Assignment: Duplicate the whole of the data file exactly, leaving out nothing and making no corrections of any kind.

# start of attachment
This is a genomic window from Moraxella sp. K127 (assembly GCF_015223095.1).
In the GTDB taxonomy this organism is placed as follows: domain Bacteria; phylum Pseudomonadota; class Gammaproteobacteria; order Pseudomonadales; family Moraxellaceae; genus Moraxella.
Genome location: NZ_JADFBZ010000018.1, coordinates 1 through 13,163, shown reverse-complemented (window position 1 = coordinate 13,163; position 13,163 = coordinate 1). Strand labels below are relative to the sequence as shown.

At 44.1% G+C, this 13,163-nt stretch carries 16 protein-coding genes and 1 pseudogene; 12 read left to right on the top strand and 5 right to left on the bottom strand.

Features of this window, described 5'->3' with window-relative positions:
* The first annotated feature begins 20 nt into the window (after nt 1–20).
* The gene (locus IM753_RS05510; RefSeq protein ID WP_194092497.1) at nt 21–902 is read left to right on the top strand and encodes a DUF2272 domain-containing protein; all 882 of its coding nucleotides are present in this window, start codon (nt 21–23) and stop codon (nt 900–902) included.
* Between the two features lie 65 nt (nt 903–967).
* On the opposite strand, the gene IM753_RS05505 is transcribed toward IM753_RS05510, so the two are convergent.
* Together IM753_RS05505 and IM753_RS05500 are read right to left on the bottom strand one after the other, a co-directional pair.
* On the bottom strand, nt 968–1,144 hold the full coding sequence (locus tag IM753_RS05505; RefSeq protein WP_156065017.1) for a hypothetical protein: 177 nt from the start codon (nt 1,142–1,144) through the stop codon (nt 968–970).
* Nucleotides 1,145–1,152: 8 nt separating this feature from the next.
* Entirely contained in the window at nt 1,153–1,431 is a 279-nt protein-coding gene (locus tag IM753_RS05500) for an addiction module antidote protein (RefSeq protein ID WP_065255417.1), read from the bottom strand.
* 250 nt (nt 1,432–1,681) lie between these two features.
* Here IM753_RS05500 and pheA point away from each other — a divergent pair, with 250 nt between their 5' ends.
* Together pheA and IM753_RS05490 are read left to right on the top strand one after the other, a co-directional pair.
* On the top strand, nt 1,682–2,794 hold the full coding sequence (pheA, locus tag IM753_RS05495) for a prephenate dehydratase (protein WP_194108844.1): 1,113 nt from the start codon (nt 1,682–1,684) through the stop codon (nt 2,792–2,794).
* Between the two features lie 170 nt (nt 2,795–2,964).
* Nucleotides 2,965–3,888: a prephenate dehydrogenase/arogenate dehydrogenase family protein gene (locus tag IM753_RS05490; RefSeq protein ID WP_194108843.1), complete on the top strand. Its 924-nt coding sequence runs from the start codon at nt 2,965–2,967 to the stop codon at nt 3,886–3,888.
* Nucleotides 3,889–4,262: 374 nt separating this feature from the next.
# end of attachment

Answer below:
This is a genomic window from Moraxella sp. K127 (assembly GCF_015223095.1).
In the GTDB taxonomy this organism is placed as follows: domain Bacteria; phylum Pseudomonadota; class Gammaproteobacteria; order Pseudomonadales; family Moraxellaceae; genus Moraxella.
Genome location: NZ_JADFBZ010000018.1, coordinates 1 through 13,163, shown reverse-complemented (window position 1 = coordinate 13,163; position 13,163 = coordinate 1). Strand labels below are relative to the sequence as shown.

At 44.1% G+C, this 13,163-nt stretch carries 16 protein-coding genes and 1 pseudogene; 12 read left to right on the top strand and 5 right to left on the bottom strand.

Features of this window, described 5'->3' with window-relative positions:
* The first annotated feature begins 20 nt into the window (after nt 1–20).
* The gene (locus IM753_RS05510; RefSeq protein ID WP_194092497.1) at nt 21–902 is read left to right on the top strand and encodes a DUF2272 domain-containing protein; all 882 of its coding nucleotides are present in this window, start codon (nt 21–23) and stop codon (nt 900–902) included.
* Between the two features lie 65 nt (nt 903–967).
* On the opposite strand, the gene IM753_RS05505 is transcribed toward IM753_RS05510, so the two are convergent.
* Together IM753_RS05505 and IM753_RS05500 are read right to left on the bottom strand one after the other, a co-directional pair.
* On the bottom strand, nt 968–1,144 hold the full coding sequence (locus tag IM753_RS05505; RefSeq protein WP_156065017.1) for a hypothetical protein: 177 nt from the start codon (nt 1,142–1,144) through the stop codon (nt 968–970).
* Nucleotides 1,145–1,152: 8 nt separating this feature from the next.
* Entirely contained in the window at nt 1,153–1,431 is a 279-nt protein-coding gene (locus tag IM753_RS05500) for an addiction module antidote protein (RefSeq protein ID WP_065255417.1), read from the bottom strand.
* 250 nt (nt 1,432–1,681) lie between these two features.
* Here IM753_RS05500 and pheA point away from each other — a divergent pair, with 250 nt between their 5' ends.
* Together pheA and IM753_RS05490 are read left to right on the top strand one after the other, a co-directional pair.
* On the top strand, nt 1,682–2,794 hold the full coding sequence (pheA, locus tag IM753_RS05495) for a prephenate dehydratase (protein WP_194108844.1): 1,113 nt from the start codon (nt 1,682–1,684) through the stop codon (nt 2,792–2,794).
* Between the two features lie 170 nt (nt 2,795–2,964).
* Nucleotides 2,965–3,888: a prephenate dehydrogenase/arogenate dehydrogenase family protein gene (locus tag IM753_RS05490; RefSeq protein ID WP_194108843.1), complete on the top strand. Its 924-nt coding sequence runs from the start codon at nt 2,965–2,967 to the stop codon at nt 3,886–3,888.
* Nucleotides 3,889–4,262: 374 nt separating this feature from the next.